Sci-Fi Channel Original "Larva" Review

Every once in a while, creature fans are rewarded for their patience. After suffering through countless duds, Sci-Fi has finally produced something tolerable, even entertaining, which is really saying something. "Larva" doesn't break any new ground and it is of course horribly formulaic. That doesn't mean this one isn't fun.

Host Tender Meats has introduced a new feed for the cattle in the small town of Host, Missouri. It grows them faster, fatter, and juicer than ever before. The ranchers are happy, the corporation is happy, but a newly appointed town vet (Vincent Ventresca) is not. What he discovers could be the end of the small town and it all leads back to the meat company looking to cover their mistake up.

"Larva" starts off like so many others with the mutilation of animals by the creature(s). Oddly, it manages to follow the usual pattern and build up some tension in the process. It's not exactly the most involving mystery, but it does pull the viewer in early. It moves quickly enough to avoid losing momentum (though there is a spot dead in the center where things grind to a halt for a bit) and keep monster fans intrigued.

Performances are surprisingly admirable, though the lead played by the above mentioned Ventresca (from Fox's "Complete Savages") is fairly weak. Former super model Rachel Hunter plays a completely underdeveloped character and gets pulled in as a main character for no real reason. Still, she is as believable as they come in direct-to-cable creature features.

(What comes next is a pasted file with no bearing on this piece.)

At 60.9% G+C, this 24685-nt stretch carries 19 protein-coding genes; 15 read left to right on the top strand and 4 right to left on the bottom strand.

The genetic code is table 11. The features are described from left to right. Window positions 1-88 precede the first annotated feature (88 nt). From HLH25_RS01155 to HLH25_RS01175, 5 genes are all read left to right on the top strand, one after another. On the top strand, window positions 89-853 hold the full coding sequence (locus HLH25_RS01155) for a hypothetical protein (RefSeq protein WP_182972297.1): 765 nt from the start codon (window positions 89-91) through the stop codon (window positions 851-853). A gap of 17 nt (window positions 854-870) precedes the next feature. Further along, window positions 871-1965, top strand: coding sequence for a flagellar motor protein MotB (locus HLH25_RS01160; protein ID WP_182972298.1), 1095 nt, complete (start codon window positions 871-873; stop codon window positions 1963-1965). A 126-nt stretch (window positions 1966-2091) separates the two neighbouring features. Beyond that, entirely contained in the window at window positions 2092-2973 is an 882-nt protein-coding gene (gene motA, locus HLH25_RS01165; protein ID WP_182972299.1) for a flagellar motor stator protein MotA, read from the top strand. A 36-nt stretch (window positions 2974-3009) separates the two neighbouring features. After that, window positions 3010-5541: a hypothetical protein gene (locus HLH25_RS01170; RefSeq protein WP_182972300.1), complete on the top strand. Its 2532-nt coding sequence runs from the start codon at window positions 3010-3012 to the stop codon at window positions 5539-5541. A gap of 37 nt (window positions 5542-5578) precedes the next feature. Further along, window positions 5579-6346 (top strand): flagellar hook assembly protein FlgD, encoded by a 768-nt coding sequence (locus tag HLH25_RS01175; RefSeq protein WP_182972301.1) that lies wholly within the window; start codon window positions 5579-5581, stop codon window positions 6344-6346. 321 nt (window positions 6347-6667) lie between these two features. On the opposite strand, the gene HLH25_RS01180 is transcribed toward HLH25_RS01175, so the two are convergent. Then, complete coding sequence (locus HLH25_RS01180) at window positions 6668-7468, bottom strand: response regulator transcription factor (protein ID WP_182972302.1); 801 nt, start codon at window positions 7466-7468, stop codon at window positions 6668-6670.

And what an oddball set of creatures they are. Feeding off their hosts while growing to insane sizes, they seem like a mix of bat and sea louse. Giant pinchers adorn their faces (what little face they actually have) and suck up their victims in gruesome style. It all leads to some outstanding blood and gore effects along with a satisfying body count. The CG effects are a step up from the usual Sci-Fi Channel offering while the traditional effects are even better.

Taken down with a simple bullet, the parasites go down quickly, but make up for their lack of strength with numbers. The finale features hundreds of the beasties in a sewer battle with the four leads. It ends on a rather ridiculous note (how exactly did they kill all of them if the entire town is infected?) and it can't be ignored no matter how great the action is. A few other obvious plot holes aside, this one is more than solid for a movie filmed with a budget of $1.5 million. Credit is due for whoever came up with the idea to name the town "Host" too. It's a small and subtle touch that works.

"Larva" ends up being a rare success story for channel that has put out some of the most awful original tripe in years. Maybe with the start of this new year, this could become a trend. It's not worth holding your breath over, but at least "Larva" is a step in the proper direction.

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